White Flame, formed by Mark St. John and Rich Ricciuti (with Dave Perry and Dan Cronin), came about while both members were attending Sacred Heart University. "We both grew up in Waterbury and met in the 9th grade," says St. John. "We hooked up again in the 1970s in Fairfield at SHU. We started writing songs together at this time and wrote together steadily for about three-and-a-half years. At the time we had every intention of making many albums but that was not to be."
One release, alas, but American Rudeness is a solid one. It channels the oeuvre of the Stooges, throwing in touches of everything from Mott the Hoople, bluesy Captain Beefheart, and even dabs of John Carpenter. It's a sound that is perhaps more relevant today than it was upon its release. At the very least, the sound is certainly more appreciated.
"We listened to blues and rock in those days—Son House, Lightnin' Hopkins, Mississippi Fred McDowell and others," says St. John. Sanchez notes, "I was very happy to find out that Mark's musical influences in the '70s were the same artists that I have been listening to for years—the Velvets, the Stooges, MC5—artists that are the bread-and-butter of the current crop of rock & roll legends, but which were pretty far out in the early '70s. It probably took a lot of insight to appreciate this stuff back in the Eagles-and-Zep era."
It's the combination and the right working of the influences that makes American Rudeness compelling today. Some bands try to achieve some success in sound, and lots of success with the kids, who eat up pop emptiness as background to solving another video game (hint: I'm thinking of another band with "White" in their name). American Rudeness dredges up dirty corners that stick to your fingers long after you have tried to lick them clean. And maybe that's the deal. It is dirty, imperfect, rasping at points with desperation. You can sense the characters in the songs walking down a Williams Burroughs Junky-esque landscape.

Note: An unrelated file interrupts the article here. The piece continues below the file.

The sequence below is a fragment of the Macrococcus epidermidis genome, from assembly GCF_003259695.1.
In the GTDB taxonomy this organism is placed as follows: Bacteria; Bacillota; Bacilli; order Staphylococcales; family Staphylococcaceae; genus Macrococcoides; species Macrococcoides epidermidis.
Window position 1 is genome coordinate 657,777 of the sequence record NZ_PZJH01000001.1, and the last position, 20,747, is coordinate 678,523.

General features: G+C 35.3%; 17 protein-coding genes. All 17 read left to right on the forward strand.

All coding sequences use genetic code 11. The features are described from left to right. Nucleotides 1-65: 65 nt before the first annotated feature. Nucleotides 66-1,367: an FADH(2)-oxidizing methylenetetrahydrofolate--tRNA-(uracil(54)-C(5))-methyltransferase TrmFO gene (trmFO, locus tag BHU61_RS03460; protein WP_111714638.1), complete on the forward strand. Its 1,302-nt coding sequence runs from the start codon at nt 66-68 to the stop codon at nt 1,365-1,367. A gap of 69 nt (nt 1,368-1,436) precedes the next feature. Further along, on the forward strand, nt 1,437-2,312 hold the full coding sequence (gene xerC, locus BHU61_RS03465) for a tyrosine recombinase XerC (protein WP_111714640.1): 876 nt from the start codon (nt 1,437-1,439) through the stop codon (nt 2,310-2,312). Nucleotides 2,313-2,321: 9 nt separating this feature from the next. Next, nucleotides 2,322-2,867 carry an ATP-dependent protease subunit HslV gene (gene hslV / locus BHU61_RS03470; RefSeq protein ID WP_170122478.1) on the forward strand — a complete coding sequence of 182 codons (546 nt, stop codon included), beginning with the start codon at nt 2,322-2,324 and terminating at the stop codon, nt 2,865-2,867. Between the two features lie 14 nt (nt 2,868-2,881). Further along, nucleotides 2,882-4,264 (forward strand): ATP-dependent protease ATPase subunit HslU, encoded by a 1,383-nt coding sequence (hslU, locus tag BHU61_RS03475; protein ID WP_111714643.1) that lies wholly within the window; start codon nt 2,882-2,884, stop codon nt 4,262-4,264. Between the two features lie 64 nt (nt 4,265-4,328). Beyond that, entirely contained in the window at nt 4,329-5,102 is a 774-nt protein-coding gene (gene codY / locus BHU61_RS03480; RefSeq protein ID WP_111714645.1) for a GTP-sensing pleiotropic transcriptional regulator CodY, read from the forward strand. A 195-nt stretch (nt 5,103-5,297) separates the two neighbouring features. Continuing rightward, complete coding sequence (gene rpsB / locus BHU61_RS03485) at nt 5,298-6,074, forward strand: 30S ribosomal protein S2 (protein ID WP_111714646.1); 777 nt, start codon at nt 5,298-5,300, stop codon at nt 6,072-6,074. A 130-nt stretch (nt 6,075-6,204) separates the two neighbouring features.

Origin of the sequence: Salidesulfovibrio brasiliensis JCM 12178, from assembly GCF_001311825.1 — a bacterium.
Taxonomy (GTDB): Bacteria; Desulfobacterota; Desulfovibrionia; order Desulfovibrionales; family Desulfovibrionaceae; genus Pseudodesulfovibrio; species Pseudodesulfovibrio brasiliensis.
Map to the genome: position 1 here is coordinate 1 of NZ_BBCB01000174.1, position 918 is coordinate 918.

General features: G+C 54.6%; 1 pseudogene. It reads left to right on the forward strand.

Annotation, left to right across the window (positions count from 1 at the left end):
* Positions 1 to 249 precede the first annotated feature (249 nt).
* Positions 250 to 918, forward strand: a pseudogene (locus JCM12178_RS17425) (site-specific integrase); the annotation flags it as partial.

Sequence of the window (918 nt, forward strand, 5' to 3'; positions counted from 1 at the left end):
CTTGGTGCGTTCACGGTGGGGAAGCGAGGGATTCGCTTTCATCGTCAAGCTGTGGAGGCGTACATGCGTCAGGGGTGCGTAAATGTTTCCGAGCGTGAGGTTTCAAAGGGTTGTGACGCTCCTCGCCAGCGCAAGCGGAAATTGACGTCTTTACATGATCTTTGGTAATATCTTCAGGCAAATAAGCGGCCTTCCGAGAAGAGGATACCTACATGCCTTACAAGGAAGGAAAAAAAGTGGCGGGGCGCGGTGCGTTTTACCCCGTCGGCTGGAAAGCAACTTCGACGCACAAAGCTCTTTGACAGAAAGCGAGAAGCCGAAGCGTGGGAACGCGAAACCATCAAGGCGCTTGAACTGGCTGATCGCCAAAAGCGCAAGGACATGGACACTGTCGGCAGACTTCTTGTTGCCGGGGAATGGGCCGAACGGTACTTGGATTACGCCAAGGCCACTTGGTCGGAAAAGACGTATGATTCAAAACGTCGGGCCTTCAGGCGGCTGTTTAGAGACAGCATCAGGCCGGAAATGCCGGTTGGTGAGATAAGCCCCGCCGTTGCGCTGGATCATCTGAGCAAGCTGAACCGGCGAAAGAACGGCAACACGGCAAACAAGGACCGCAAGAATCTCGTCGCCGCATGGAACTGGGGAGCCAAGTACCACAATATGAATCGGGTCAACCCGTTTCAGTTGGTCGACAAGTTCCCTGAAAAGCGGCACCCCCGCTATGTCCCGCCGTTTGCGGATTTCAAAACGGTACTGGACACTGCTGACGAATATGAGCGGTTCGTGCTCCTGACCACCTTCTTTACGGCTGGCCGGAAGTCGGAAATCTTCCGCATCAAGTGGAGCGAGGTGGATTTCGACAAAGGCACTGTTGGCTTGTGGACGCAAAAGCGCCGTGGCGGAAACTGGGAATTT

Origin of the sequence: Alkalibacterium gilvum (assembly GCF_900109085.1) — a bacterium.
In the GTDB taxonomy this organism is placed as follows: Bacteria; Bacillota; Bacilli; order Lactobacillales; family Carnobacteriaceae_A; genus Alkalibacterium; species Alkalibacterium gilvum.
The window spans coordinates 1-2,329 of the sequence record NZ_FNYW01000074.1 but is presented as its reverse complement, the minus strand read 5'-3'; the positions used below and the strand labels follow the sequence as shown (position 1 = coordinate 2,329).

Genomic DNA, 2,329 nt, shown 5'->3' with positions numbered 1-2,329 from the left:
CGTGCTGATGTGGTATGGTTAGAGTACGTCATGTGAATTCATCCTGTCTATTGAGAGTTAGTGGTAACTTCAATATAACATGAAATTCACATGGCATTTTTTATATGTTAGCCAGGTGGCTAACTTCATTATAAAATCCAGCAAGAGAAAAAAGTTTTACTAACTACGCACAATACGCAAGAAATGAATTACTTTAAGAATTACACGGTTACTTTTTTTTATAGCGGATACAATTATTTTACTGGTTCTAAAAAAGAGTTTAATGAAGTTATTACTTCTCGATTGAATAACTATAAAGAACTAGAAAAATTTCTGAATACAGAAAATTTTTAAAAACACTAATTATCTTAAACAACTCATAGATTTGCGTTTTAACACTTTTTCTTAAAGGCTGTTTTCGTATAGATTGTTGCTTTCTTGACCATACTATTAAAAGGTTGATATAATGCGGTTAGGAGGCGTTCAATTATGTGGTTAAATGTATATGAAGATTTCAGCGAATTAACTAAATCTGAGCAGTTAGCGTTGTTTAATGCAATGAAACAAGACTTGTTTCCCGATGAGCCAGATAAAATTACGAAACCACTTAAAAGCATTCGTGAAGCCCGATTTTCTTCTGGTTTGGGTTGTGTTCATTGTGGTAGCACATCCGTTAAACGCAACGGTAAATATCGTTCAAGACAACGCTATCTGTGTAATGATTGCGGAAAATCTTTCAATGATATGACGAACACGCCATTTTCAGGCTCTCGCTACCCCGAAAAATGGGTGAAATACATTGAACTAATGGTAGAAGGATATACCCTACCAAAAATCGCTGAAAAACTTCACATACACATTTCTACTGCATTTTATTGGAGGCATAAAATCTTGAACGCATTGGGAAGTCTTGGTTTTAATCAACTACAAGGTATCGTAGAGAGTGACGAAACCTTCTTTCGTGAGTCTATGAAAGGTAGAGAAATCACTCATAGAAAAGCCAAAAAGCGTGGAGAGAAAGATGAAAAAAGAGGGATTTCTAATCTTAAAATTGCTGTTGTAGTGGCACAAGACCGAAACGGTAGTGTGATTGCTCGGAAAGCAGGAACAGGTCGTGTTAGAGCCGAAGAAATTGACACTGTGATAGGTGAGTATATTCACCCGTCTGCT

To St. John, the record "is both a reaction to the times we lived in as well as the rock & roll of the day. The songs sound okay to me now, not dated but definitely a part of the times." These details—urban cowboys, job hunting, questioning authority, sitting around checking out women —are a key to the appeal. There's a certain hazy, lost, early Scorsese feel to it. That anachronistic feel is an attraction to Sanchez: "I really like the idea that I am listening to the same music that other people in the community were spinning 20 or 40 years ago. I believe that there is importance to this kind of continuity, kinda like drinking at the same bar that everyone's gone to for 50 years rather than throwing one back at some slick new joint with puffy furniture." (BUY IT!!!)